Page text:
The response of many animals to bitterly cold winters is to grow a thicker coat, which they moult when the weather starts to warm. Wolves do this, and so do many but not all dog breeds. The result is that, unless you change the grooming routine, every spring you’ll have a home covered in dog hair and a scraggly-looking and possibly matted dog. Give him a hand changing his coat and you’ll both be more comfortable.
Spread an old sheet over the grooming spot to catch loose hair.
Take up daily brushing and combing as soon as your dog begins to moult. The signs are more loose hair than normal and his coat looking lumpy or rather moth-eaten.
Pull out loose hair with your fingers. This won’t hurt him, as it is coming out anyway. To make certain you don’t pull too hard, try pulling at sections of his coat between your index and third finger, rather than finger and thumb. The loose hair will come away easily, the rest won’t.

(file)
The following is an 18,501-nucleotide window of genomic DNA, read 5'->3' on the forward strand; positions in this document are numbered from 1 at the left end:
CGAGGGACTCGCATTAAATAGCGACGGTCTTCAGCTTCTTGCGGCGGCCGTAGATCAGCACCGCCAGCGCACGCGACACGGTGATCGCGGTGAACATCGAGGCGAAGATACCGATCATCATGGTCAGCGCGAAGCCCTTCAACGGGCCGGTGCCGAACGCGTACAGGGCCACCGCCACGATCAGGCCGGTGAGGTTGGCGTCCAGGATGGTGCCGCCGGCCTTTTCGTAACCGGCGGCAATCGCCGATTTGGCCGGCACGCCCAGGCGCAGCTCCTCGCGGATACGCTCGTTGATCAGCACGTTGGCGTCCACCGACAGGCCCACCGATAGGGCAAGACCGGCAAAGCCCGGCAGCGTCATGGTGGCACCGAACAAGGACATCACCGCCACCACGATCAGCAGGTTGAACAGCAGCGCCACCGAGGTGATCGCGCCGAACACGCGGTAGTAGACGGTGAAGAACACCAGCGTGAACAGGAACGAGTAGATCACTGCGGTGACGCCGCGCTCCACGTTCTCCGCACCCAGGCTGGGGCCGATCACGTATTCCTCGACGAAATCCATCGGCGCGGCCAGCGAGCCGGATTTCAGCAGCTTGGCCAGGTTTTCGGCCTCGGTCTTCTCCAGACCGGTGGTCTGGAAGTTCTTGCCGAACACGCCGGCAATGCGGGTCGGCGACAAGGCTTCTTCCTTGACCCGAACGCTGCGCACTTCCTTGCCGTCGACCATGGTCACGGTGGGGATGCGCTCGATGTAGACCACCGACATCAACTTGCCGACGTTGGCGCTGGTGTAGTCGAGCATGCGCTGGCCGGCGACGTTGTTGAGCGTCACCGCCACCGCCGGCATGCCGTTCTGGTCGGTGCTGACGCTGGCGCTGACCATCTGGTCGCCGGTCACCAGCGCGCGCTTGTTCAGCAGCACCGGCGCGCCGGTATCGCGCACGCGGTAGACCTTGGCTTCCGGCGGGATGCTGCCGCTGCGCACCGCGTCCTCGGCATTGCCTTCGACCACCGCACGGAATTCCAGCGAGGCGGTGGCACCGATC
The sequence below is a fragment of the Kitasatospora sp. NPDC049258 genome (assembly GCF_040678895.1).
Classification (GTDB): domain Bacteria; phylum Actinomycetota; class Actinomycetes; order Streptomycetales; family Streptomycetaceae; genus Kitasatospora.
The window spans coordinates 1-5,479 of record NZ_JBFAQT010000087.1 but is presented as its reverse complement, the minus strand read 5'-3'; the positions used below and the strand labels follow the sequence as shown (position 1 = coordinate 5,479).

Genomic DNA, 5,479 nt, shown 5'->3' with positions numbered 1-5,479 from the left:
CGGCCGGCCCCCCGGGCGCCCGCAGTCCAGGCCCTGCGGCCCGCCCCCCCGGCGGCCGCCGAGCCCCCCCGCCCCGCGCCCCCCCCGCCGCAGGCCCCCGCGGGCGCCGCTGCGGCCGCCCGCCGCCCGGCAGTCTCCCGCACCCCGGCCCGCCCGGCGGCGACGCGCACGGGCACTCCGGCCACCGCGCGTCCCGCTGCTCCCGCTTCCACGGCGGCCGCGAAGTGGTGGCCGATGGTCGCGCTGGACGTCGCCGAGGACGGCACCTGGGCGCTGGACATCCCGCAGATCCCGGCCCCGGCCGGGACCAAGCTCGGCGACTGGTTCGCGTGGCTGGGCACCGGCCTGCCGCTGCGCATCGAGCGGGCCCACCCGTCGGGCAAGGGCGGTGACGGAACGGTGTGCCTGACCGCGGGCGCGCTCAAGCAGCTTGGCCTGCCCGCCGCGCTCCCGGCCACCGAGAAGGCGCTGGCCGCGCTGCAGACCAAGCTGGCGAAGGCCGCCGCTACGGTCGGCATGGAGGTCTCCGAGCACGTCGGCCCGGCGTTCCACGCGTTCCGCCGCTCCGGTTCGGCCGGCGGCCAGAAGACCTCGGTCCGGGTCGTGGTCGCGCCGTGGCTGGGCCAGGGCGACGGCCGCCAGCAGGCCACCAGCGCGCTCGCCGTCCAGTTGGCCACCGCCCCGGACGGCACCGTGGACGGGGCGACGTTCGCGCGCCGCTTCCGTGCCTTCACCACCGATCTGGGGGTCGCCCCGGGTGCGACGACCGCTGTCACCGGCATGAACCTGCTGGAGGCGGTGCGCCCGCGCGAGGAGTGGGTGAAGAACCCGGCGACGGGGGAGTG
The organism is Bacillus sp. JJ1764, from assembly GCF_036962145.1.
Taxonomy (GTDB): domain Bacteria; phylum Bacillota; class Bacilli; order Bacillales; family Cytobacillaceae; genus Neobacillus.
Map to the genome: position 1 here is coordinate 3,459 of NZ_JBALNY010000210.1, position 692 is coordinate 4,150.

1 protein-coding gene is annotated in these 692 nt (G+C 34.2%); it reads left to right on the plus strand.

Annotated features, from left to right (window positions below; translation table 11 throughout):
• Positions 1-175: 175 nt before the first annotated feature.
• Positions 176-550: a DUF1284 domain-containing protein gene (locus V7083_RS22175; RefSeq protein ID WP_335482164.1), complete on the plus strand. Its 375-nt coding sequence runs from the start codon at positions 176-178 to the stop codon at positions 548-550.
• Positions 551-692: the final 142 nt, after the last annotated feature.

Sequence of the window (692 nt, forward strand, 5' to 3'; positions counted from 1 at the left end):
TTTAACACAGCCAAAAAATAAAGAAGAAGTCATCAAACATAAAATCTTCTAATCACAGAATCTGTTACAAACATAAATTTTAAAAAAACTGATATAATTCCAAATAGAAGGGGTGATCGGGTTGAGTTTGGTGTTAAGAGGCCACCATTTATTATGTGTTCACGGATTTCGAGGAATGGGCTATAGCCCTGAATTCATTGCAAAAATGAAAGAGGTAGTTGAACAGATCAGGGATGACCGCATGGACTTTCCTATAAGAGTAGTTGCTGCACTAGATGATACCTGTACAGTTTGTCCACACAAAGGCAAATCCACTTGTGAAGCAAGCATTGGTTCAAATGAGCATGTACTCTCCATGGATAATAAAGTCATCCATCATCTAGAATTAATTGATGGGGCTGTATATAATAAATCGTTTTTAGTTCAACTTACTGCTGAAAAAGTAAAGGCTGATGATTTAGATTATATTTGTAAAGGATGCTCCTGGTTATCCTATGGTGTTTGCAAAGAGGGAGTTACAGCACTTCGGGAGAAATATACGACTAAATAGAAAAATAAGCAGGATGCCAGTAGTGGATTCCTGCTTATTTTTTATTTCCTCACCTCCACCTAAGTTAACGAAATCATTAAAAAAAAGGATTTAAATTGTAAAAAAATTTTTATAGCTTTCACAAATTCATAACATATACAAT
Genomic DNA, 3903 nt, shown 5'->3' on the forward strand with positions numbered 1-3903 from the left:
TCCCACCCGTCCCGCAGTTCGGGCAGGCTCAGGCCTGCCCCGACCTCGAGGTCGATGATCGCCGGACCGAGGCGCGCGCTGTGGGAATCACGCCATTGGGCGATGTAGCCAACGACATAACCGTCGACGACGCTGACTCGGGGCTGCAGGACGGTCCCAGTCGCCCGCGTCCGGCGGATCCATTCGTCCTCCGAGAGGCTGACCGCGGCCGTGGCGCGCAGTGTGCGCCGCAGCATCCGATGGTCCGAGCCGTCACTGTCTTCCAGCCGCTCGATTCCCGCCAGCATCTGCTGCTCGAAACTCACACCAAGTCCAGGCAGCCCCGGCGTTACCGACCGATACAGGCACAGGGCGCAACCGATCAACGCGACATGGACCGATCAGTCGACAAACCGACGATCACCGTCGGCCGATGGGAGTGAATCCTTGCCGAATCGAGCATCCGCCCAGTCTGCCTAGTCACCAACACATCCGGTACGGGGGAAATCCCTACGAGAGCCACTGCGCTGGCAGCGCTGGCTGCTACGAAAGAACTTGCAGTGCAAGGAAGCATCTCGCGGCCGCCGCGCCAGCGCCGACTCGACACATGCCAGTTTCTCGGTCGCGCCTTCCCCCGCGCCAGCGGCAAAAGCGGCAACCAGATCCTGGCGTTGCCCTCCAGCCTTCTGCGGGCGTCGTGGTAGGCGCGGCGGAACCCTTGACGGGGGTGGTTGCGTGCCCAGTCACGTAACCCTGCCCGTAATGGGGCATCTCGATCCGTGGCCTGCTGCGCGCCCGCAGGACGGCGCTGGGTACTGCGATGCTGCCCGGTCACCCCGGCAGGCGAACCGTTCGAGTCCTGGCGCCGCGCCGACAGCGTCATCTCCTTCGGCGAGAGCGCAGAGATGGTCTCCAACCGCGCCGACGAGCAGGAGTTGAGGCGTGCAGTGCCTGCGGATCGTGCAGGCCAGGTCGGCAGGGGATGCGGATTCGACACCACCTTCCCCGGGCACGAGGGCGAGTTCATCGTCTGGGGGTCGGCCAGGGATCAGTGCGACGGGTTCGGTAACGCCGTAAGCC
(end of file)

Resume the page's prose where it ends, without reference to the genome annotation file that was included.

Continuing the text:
Use a shedding rake to remove loose undercoat, if your dog has one. Depending on the breed and how fast he is shedding, you may need to do this every day along with normal brushing and combing or every two or three days. Keep going until you have removed all the dead hair.
Shake the sheet outside or into a trash bag.
Vacuum or sweep up loose hair where you were grooming. You might as well vacuum everywhere else there is dog hair afterward to save time later.